Now he is on the crew of "Pride of Baltimore." They sailed up the St. Lawrence, past Montreal, Quebec City, up to the Atlantic Provinces. They sailed down to Boston. The hurricane approached with 5 inches of rain in one day. As it came up the coast they were heading down to New York City. While he is at sea there is no communicating with him. Other parents of kids his age are coping with things like their kids moving away to live in a dorm. They feel a certain powerlessness and hope their kids will be all right. Us? Our kid is reduced to a red dot on a map that indicates where the ship is. We watch it helplessly as it skirts the hurricane. We await the red dot's safe arrival in New York harbor.

One day, the red dot arrives safely. Whew! Two days later he calls. "We're in port. I can see the Statue of Liberty. Where the World Trade Center was? It's up the street. Oh, we're at the end of Wall St..." So there's my son, harbored on the end of Wall St. as it's going through it's nightmare collapse.

"What's it like there on Wall Street?" I ask.

"Bunch of crazy, angry people," he says. There's my boy, sitting on the edge of America on a tall ship as the golden street turns to rust.

They sailed on.

Today he calls me. "I only have a minute to talk. I just wanted to tell you about the race. We just got into port a couple of hours ago." They had just completed and won the "Great Chesapeake Bay Schooner Race." He's geeked, He's high on adrenaline, talking fast and excited. "We were neck and neck with the Virginia for 14 hours... First we would take the lead and steal their wind and then they would take the lead... We were never more than a boat length apart for 14 hrs. We were doing all sorts of sailing tricks - some of 'em kinda risky."

My knee-jerk parental response was, "Why were you guys doing it, if it was risky?"

"It was a race, Dad!"

Oh, yeah.... And once again I am reminded I am powerless as the father of Popeye.

He continues on with his story, "We were sailing hard when all of a sudden a big gust came up and snapped the main sail of the VIrginia. We pulled out ahead of them and won the race!" I can hear his crew-mates in the background. He's talking with them and then suddenly is back to me saying, "I've gotta go. I've got the afternoon off and tomorrow too. We're off to explore Portsmouth, Virginia." And he's gone...

I once heard someone say, "With the world the way it is now, if you're not living life on the edge, you're probably taking up too much room." Popeye is one who takes up little room. Sometimes I think some of the lessons he learned in his teenage years of having a sick Dad, were about Life lived on the edge. Each day counts. A lot. Squeeze the most living out of every single day. Live on the edge, but most importantly - Passionately Live!!!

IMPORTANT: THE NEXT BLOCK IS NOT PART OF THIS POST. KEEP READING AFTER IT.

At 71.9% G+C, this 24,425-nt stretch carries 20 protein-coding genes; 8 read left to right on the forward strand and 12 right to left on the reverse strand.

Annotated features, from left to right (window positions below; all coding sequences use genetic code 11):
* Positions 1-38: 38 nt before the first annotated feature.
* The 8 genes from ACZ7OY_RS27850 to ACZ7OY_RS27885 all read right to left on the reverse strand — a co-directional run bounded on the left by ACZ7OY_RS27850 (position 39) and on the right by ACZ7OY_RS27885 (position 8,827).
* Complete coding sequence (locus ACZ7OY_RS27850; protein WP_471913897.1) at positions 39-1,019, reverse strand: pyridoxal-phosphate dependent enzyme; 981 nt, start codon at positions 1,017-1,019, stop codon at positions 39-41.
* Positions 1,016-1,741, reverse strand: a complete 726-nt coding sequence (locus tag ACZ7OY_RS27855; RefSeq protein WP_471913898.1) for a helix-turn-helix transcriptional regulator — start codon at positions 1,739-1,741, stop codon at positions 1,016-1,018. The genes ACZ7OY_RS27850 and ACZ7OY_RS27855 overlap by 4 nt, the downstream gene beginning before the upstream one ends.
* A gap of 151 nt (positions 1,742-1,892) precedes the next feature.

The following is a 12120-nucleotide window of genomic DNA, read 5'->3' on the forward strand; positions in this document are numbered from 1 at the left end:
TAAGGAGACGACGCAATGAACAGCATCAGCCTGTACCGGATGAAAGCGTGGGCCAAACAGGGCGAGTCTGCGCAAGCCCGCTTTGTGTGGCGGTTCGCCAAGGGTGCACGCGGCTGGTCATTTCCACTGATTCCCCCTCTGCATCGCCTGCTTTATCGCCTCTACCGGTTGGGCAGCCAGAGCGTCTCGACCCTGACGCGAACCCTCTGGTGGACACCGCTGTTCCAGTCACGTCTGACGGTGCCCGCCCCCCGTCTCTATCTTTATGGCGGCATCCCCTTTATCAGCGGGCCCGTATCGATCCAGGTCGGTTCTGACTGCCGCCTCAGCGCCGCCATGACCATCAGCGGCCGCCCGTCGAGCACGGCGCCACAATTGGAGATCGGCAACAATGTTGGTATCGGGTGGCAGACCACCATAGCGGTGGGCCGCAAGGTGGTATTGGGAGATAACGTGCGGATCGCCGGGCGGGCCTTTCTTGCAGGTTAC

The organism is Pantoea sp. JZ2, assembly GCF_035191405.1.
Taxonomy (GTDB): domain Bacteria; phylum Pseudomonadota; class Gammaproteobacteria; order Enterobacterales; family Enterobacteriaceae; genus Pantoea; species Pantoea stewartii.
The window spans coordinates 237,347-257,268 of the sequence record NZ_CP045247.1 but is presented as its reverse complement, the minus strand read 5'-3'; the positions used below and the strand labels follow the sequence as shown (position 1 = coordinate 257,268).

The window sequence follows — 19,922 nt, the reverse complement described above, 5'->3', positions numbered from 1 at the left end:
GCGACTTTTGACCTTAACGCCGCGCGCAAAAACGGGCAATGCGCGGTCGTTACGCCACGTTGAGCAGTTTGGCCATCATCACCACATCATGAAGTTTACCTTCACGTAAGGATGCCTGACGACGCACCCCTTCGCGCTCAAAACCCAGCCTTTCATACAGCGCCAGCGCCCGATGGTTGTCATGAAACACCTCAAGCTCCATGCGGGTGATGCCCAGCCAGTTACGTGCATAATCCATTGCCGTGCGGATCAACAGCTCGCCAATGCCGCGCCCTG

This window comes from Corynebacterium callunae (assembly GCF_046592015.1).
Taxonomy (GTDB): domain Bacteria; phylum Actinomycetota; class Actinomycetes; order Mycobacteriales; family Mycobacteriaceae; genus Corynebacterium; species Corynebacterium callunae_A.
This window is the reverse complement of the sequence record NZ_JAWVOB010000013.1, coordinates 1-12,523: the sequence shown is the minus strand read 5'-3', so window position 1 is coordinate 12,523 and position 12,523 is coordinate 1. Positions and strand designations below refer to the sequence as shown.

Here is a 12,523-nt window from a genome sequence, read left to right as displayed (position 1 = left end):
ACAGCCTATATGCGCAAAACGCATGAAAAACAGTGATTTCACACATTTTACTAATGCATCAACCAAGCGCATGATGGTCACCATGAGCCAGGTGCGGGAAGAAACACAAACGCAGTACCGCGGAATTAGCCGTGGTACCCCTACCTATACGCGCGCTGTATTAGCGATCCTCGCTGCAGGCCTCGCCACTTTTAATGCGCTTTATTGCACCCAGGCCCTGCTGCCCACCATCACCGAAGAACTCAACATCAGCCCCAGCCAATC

Tuesday, October 14, 2008

heh. guess you're not inside my mind....

It's been pointed out to me that I confused some folks with my Autumn Equinox Triptych. I'm sorry to have not been clearer. All is well with my health. It has been 3 years now since my first becoming ill and I needed to wrap that chapter up. It's been a journey, and markers like the Autumn Equinox are like a wrinkle in time. It seems like yesterday on some days; like a lifetime on others. One of my coping skills is to write my way through a challenge. Writing/ Paddling, one in the same. Must keep paddling forward. And I am. So I apologize if I caused any of you any concern.

These days my mind is filled with these words/thoughts/images:
Oases - as in planned resting places in my mind, week, routine;
Carrots - as in the kind I reach ahead for;

Good words, all. Any and all worth kicking around, mulling over and reflecting upon.

"The mind is the medicine." -Tlakaelel

As you see, I've come far since "surviving." I am fortunate. I'm sorry if I gave any other impression. Life is good. Very good.


Wednesday, October 8, 2008

Flowers for Mother Hubbard

Old Mother Hubbard
Went to the cupboard,
To fetch her poor dog a bone.
But when she got there,
The cupboard was bare,
And so the poor dog had none.


Cupboards are hinting at getting bare. Folks are nervous, especially with the media loop-tape of “Be afraid… be very afraid,” that plays endlessly.

The back wall of our pantry has been painted for just such times as these: images and poetry. When the bread is low, we still have the roses; and especially in those times, we need the flower and song.